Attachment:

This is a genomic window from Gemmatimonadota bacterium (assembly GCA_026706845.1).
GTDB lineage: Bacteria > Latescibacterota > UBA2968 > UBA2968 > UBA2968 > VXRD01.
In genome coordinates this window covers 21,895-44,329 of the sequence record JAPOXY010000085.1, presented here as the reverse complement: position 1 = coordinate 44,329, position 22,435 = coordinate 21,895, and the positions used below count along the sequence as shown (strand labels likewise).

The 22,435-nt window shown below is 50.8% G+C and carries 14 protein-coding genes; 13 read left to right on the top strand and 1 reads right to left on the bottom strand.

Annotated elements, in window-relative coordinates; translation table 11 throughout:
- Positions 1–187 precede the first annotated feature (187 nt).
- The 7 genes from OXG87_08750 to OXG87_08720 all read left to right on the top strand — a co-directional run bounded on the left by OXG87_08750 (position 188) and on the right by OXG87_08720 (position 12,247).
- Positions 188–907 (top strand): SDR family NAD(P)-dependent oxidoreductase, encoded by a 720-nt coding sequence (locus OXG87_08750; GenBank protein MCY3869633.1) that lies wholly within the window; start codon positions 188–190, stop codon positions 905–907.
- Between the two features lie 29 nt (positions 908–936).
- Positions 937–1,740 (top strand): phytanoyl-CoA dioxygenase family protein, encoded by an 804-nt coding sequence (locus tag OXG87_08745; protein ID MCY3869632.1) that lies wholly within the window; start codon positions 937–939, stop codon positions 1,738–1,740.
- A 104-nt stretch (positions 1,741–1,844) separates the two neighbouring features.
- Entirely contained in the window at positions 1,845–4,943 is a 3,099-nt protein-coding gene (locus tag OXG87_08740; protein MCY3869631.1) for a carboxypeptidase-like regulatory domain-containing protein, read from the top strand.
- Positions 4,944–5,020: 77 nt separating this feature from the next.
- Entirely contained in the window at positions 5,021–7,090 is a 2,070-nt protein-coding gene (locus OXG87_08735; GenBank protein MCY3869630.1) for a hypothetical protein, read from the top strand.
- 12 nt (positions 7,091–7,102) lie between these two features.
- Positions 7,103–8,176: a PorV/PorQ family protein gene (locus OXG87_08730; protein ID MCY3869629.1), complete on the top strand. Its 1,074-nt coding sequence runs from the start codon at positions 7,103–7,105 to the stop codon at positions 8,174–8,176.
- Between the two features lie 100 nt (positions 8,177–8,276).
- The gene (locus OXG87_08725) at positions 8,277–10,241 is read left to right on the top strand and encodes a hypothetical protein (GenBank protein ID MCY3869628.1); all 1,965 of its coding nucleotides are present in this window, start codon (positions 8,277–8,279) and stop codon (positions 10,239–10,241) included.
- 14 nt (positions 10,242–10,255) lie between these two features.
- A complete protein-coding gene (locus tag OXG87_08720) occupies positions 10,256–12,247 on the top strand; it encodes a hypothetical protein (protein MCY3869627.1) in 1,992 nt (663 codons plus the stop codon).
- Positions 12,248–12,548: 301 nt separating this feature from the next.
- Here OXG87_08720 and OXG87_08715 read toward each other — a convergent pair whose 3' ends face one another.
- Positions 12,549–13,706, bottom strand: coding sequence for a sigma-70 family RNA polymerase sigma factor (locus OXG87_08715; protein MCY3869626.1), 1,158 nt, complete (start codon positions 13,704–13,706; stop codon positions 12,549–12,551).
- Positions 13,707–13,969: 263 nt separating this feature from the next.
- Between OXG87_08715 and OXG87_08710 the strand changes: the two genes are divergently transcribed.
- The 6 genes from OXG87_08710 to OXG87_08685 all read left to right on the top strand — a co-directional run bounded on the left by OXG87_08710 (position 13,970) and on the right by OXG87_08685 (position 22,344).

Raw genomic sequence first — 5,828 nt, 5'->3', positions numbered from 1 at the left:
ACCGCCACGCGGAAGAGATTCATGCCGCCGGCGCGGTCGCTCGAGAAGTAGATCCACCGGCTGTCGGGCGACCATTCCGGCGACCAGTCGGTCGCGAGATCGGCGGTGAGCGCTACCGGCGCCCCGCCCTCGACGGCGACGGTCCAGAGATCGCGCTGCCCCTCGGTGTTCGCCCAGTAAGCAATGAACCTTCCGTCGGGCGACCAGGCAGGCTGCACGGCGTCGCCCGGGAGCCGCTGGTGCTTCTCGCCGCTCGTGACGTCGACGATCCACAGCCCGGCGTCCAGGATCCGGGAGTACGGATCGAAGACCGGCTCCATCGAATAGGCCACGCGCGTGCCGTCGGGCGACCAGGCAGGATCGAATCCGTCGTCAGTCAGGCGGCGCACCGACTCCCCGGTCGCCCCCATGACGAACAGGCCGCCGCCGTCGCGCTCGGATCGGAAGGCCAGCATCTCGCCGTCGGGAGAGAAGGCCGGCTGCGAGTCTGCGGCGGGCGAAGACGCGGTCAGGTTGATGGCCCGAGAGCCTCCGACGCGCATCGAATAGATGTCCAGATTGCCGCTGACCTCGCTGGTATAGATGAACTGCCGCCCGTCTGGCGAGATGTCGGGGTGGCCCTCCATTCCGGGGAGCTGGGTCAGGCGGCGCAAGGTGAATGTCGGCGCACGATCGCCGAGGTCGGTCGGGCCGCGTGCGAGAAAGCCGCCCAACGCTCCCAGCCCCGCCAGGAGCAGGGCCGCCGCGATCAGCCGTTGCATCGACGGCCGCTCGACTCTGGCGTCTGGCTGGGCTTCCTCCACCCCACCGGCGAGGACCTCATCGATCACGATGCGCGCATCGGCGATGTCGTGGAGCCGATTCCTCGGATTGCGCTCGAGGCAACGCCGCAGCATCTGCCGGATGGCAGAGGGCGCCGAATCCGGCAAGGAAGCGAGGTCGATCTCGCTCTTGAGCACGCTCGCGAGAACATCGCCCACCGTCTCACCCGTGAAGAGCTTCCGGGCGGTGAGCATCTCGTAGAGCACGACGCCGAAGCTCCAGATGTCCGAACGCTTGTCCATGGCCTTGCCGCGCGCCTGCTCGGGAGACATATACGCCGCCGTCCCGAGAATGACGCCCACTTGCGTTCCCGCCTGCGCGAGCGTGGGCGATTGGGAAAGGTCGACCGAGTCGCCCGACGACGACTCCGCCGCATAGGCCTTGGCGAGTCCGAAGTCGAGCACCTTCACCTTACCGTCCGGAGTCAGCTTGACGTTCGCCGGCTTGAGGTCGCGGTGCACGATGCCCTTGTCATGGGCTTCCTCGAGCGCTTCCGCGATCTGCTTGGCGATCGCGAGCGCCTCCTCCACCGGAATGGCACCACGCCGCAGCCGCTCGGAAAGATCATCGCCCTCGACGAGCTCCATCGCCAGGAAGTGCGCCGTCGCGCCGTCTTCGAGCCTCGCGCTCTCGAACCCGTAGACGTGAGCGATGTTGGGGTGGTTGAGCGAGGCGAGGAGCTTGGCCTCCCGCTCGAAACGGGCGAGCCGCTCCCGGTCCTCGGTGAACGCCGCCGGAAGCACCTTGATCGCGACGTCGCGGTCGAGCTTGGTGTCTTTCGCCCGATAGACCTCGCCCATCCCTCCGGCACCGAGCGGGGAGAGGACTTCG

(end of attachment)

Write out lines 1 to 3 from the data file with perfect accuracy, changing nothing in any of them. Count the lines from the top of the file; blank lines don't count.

This is a genomic window from Gemmatimonadota bacterium (assembly GCA_026706845.1).
GTDB lineage: Bacteria > Latescibacterota > UBA2968 > UBA2968 > UBA2968 > VXRD01.
In genome coordinates this window covers 21,895-44,329 of the sequence record JAPOXY010000085.1, presented here as the reverse complement: position 1 = coordinate 44,329, position 22,435 = coordinate 21,895, and the positions used below count along the sequence as shown (strand labels likewise).